Review: ‘Children of God’: a song of Indigenous redemption and resilience

Acclaimed Canadian Musical makes its Montreal premiere at the Segal Centre

The cast of “Children of God” (Photo: Emily Cooper)

One of the most vital and powerful new works in Canadian musical theatre has found fertile soil in Montreal this season.

A buried narrative of our nation’s history is brought to effulgent light in Children of God, the critically acclaimed Urban Ink production that first premiered at Vancouver’s York Theatre in 2017 and which is now being staged at The Segal Centre for Performing Arts as part of its ongoing national tour.

With book, music, lyrics and direction by Oji-Cree artist Corey Payette, the modern musical vividly exposes and explores the legacy of over 130 years of abuse perpetrated on Aboriginal communities by the Canadian government’s residential school system. From 1857 to 1996, over 150,000 First Nations, Inuit and Métis were enrolled in the institutions, of which an estimated 50,000 youth died while attending. It’s been nearly 25 years since the last school locked its gates, but the lingering effects of the nation’s attempts to “kill the Indian in the child” are still proven to be felt in this profoundly moving creation.

(Photo: Emily Cooper)

Featuring a predominantly Indigenous cast, Children of God focuses in on the traumatic experience of a fictional Oji-Cree family’s separation as siblings Julia (Cheyenne Scott) and Tommy (Dillan Chiblow) are forcibly taken away from their widowed mother Rita (Michelle St. John) to a religious residential school in Northern Ontario.

Under the strict tutelage of Father Christopher (David Keeley) and Sister Bernadette (Sarah Carlé), the children’s braids are cut, they are dressed in uniform, and they are given new names under the federal government’s instruction of assimilating Aboriginals into a more “civilized” Euro-Christian society – all in the vision of a more unified Canada. Alongside their schoolmates (Michelle Bardach, Jacob MacInnis, Aaron M. Wells, and Kaitlyn Yott), the gender-segregated students are stripped of their language, traditions, and culture through the indoctrination. Forbidden to see their parents, attempts to escape or to even communicate with kin in their native tongue are met with harsh punishment. Swiftly dancing back and forth across two decades, the script then unfolds to reveal the fates of its characters both in the midst and the aftermath of physical, emotional, and sexual abuse.

(Photo: Emily Cooper)

Payette’s book grounds the heavy piece in truth, but it is the soaring original score that renders Children of God transcendental. It’s difficult to conceive “musical theatre” and “residential schools” as being adjacent terms, but a compelling narrative here told through spirited song and dance seems quite in keeping with Indigenous artistic expression.

Production musical director and pianist David Terriault leads the live band of four (Lana Tomlin, Camille Paquette-Roy, and Simon Legault square out the quartet on strings) to deliver a mix of the contemporary and the traditional (Allen Cole is the original MD, and Elliot Vaughan is behind the orchestrations). Musical highlights of the production include the male voices and harmonies of MacInnis, Wells, and Chiblow, with the latter’s emotional rendition of “Wonderland” as a most memorable tear-jerker. Michelle St. John is also to be noted for her raw presence throughout the show, and her final moments are equally heartrending.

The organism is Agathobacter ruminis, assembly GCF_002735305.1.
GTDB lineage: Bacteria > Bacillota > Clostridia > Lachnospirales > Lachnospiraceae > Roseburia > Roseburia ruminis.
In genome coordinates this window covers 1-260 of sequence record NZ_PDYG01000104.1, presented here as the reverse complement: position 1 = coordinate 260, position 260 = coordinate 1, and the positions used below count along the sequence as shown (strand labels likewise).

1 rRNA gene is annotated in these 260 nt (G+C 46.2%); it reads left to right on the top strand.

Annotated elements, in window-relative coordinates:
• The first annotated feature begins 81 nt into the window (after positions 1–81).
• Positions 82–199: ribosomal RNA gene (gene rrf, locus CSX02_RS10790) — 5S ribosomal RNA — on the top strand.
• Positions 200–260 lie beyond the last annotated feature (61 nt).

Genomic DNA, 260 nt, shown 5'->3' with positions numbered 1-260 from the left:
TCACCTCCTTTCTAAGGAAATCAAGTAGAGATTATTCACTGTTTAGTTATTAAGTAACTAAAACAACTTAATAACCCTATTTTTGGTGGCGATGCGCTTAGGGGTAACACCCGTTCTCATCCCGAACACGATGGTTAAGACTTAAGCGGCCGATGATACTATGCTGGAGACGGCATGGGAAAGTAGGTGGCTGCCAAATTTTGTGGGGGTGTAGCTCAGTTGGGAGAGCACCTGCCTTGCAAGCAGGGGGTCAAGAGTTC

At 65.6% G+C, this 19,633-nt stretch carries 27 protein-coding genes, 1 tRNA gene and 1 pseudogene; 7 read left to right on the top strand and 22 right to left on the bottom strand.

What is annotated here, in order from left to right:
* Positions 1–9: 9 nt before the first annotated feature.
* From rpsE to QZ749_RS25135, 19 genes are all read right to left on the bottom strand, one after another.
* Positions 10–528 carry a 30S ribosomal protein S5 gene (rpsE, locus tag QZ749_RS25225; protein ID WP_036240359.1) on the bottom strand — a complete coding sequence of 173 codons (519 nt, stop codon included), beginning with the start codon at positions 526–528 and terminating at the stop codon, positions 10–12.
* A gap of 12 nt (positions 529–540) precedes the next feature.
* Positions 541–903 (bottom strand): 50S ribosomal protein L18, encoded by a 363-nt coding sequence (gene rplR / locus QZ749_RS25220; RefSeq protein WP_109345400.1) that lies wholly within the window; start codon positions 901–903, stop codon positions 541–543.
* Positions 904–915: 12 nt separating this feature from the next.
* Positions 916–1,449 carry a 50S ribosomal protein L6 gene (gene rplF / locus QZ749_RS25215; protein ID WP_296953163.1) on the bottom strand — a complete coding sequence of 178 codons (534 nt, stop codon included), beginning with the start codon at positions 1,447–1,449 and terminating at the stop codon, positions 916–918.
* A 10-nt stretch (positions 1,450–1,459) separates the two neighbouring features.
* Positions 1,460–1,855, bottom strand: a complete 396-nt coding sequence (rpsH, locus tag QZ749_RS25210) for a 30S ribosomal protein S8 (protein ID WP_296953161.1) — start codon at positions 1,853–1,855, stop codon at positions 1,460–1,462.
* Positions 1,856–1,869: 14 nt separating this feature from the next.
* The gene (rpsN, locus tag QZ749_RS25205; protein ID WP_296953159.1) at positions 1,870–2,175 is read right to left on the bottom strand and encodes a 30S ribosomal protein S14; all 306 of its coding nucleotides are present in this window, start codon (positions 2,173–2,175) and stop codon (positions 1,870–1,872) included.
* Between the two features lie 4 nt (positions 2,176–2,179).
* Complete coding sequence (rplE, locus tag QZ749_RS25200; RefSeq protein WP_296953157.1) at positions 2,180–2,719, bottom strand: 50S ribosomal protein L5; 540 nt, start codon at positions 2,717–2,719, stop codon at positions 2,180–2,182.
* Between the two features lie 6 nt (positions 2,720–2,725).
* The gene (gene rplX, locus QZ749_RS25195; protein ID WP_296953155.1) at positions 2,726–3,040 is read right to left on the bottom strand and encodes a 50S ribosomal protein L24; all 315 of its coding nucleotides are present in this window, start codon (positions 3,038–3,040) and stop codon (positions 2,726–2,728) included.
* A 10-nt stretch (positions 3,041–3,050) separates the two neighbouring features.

Production designer Marshall McMahen’s set is barren, but effective in establishing the atmosphere of desolation and isolation with Jeff Harrison’s lighting and Kris Boyd’s sound design. Storytelling here precedes visual spectacle.

(Photo: Emily Cooper)

Children of God entertains and thrills with its outpouring of musical numbers, certainly, but its greatest role lies in its promotion of intercultural understanding in Canada’s continuous journey of reconciliation. And, although the narrative is predominantly victim-centred, there are compassionate attempts to consider multiple sides of the story – case in point being the humanization of the church officials. Father Christopher is the least fleshed out among the personages, but Sarah Carlé’s eleven o’clock song (“Their Spirits Are Broken”) as Sister Bernadette serves as the poignant paragon. The introduction of the perspective of a high-level government figure would have even further layered the script.

The production is furthermore commendable for providing a public platform for conversations on the affairs to take place; moderated talkbacks are held after every performance.

While the piece is a solemn acknowledgement of the cultural genocide and intergenerational trauma endured by survivors of systemic abuse, it ultimately seeks to be a celebration of Indigenous redemption and resilience. Striking a balance between heartbreak and hope, healing is presented as the defining experience. Children of God allows for a reclamation of language and identity, upholding the message of allowing people to tell their own stories and to be who they fundamentally are.

CONTENT ADVISORY: Please be advised that the play contains explicit descriptions and depictions of physical abuse, sexual abuse, and suicide. Counsellors will available on-site at each performance to speak with audience members in need of emotional support.

An Urban Ink and Segal Centre for the Performing Arts co-production

Performances: January 20th to February 10th, 2019
Venue: Segal Centre | 5170 Côte-Ste-Catherine, Montreal, H3W 1M7
Tickets: $25.00 – $62.00
Box Office: (514) 739.7944 | www.segalcentre.orgP

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